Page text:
Ways to beat the crowds during China's National Holiday

By Ember Swift
0 Comment(s)Print E-mail China.org.cn, September 30, 2018
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An artificial flower basket is placed at the Tian'anmen Square in Beijing, capital of China, Sept. 20, 2018. A 17-meter-tall installation in the shape of a flower basket with a diameter of 50 meters at the bottom is placed at the center of the Tian'anmen Square as a decoration for China's upcoming National Day holiday. [Photo/Xinhua]

China's National Day holiday, which also marks the 69th year of the start of the Central People's Government, is coming up on October 1. This week-long national holiday is what Chinese people lovingly call "Golden Week," and as you may have guessed, "golden" refers to the changing color of the leaves as autumn approaches. The National Day holiday generally falls in and around "bayue shiwu" or the 15th day of the 8th lunar month, otherwise known as the Mid-Autumn Festival, a time for celebrating harvest and expressing gratitude. 

The canopy of golden leaves that nature paints upon the mountainous hillsides surrounding Beijing, (not to mention the respite from work) draws tourists from all over China to Beijing to enjoy the various scenic spots the capital city has to offer. Sites like Fragrant Mountain (Xiang Shan), the Summer Place (Yi He Yuan) and the Great Wall with its many picturesque renovated sections for visitors (Mutianyu among the favorites), are jam-packed with visitors during the National Day holidays.

How can a tourist best enjoy this week-long vacation? The Golden Week holiday is when everyone is off work and can afford the time to travel, but this also means tourist sites are far too crowded to enjoy, let alone fully absorb. It's hard to be invigorated whilst hiking up a mountain, for instance, when the slowest group of tourists is setting the pace on crowded pathway steps. Taking a nice photo of the beautiful autumn leaves along the Summer Palace lake is also very difficult when numerous other cameras are vying for the same angle and invading your shot. 

There are, however, other options. If one examines what being a tourist during the National Day holidays truly means, it becomes possible to think outside the box. Perhaps people have no other time in the year to visit some of these tourist sites, but have they thought of other ways to see them rather than using the standard approach of queuing up in the early hours of the morning for an entrance ticket? 

How about considering a trip to the Great Wall at a location that isn't renovated for tourists? Instead of going to the usual Badaling and Mutianyu parts of the Great Wall, tourists can venture to parts of the "wild wall." These are parts which showcase ruins of the Great Wall, but where turrets and guard houses still stand upon the spine of the mountain ridges. Nature has engulfed these parts of the "wild wall," and vines, ancient trees and even a dash of man-made graffiti can be seen covering the ruins.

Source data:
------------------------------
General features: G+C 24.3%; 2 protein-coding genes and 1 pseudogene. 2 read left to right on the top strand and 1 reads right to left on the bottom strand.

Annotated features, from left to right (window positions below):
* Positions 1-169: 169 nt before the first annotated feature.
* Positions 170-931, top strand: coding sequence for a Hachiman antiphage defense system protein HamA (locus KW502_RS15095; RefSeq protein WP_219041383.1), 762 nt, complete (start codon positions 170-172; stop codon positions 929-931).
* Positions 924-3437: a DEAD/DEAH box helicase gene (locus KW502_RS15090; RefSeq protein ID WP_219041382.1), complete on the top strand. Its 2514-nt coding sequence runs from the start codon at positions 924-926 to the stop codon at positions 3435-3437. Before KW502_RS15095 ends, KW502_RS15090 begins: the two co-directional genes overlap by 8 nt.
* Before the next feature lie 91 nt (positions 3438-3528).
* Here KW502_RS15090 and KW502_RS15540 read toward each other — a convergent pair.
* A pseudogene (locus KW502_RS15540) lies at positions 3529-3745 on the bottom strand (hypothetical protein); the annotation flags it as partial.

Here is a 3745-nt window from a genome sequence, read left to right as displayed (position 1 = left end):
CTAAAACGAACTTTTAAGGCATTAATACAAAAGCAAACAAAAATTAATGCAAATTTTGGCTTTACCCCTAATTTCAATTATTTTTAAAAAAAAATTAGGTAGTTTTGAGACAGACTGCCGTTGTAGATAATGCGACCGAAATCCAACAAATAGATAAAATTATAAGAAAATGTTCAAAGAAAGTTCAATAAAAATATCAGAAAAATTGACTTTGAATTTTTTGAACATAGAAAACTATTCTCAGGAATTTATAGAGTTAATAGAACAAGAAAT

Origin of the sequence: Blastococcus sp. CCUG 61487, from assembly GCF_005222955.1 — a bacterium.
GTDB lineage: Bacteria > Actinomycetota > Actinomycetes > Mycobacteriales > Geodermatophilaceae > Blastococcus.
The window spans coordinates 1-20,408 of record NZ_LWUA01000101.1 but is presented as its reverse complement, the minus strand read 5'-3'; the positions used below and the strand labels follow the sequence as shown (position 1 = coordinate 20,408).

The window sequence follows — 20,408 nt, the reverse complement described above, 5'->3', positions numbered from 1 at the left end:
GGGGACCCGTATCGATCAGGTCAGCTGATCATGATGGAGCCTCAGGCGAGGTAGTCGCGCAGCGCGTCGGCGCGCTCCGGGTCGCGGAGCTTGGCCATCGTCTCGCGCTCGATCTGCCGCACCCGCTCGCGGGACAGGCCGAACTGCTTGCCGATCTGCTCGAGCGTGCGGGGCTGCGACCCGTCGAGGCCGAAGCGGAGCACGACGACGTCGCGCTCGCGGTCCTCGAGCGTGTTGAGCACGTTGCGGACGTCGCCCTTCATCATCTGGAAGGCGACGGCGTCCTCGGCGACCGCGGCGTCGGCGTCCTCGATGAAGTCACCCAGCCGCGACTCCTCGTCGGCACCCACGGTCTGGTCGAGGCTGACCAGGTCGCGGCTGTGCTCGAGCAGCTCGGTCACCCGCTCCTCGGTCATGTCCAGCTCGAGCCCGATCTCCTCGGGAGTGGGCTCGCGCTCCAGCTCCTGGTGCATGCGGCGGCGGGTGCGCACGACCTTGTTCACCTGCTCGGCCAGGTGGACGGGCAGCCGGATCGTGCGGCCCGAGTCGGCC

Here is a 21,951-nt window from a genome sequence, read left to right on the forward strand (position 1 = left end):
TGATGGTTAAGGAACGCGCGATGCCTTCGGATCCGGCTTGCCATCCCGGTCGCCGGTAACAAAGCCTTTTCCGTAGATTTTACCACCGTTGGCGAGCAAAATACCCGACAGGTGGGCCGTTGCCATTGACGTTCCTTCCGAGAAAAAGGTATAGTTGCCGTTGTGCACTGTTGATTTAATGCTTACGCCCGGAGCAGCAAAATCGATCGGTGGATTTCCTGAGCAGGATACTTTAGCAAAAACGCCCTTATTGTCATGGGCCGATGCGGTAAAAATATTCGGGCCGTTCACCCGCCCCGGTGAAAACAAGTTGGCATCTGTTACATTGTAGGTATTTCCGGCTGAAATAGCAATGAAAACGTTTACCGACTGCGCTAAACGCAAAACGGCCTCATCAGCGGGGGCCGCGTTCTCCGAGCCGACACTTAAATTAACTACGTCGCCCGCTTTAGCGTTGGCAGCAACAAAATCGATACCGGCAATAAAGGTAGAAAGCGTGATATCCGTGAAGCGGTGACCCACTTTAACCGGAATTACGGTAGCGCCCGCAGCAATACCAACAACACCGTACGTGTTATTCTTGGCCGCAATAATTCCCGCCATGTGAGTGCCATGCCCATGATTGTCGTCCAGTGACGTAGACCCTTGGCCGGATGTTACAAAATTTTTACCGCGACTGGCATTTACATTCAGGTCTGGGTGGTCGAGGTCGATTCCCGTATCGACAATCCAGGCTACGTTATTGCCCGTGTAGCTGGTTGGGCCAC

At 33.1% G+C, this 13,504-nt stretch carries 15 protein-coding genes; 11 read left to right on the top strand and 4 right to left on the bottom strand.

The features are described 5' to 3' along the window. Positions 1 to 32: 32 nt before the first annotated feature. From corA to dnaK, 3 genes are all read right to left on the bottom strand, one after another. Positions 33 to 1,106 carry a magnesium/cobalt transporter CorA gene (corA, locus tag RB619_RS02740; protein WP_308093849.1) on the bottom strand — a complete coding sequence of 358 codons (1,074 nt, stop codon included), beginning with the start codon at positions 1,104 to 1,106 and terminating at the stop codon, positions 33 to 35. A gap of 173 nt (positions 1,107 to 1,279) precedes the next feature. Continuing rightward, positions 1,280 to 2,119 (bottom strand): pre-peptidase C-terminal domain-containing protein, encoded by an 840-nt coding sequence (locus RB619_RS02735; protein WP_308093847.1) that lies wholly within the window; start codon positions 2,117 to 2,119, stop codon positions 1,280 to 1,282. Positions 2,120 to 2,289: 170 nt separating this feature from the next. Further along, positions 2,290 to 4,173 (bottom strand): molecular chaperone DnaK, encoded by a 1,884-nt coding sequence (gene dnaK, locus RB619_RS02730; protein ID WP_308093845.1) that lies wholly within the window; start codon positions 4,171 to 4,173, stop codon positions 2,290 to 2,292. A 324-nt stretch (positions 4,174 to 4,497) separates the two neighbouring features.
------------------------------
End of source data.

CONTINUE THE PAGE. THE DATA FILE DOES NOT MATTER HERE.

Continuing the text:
Another suggestion is to visit some of these places toward the end of the day. Many tourists start very early in the day and are the first through the gates, but few arrive to explore the sites in the late afternoon or early evening. This time of day will be a lot more peaceful and visitors won't have to elbow their way through the crowds to enjoy the scenic spots. 

But if one simply cannot avoid the throngs of tourists, it's vital to be aware of the unspoken "rules" of Chinese crowds. Being too polite won't get one anywhere in China, and it certainly won't get one a good view or a nice angle for a photograph. A little elbowing (along with a large dose of patience for being elbowed) are all aspects of being a tourist in China with which Chinese tourists are long acquainted with. Shoving or vying for space when it's offered is not considered immature or impolite; it is simply a method of survival in an over-populated country that still has a collective holiday schedule! When foreigners in China decide to hold a door open for a person walking in the opposite direction, for instance, one should not be surprised if ten people follow the first person until it becomes simply impossible not to wedge yourself in the endless stream of people just to get to where you want! In China, space is precious and that includes space in places with heavy foot traffic. 

Nevertheless, the National Day Holiday is a special time for outdoor fun as Beijing's oppressive summer heat dissipates into the gentle coolness of autumn. 

Enjoy your National Day Holiday. May your week be truly golden!

The author is a columnist with China.org.cn. For more information please visit:


Opinion articles reflect the views of their authors, not necessarily those of China.org.cn.

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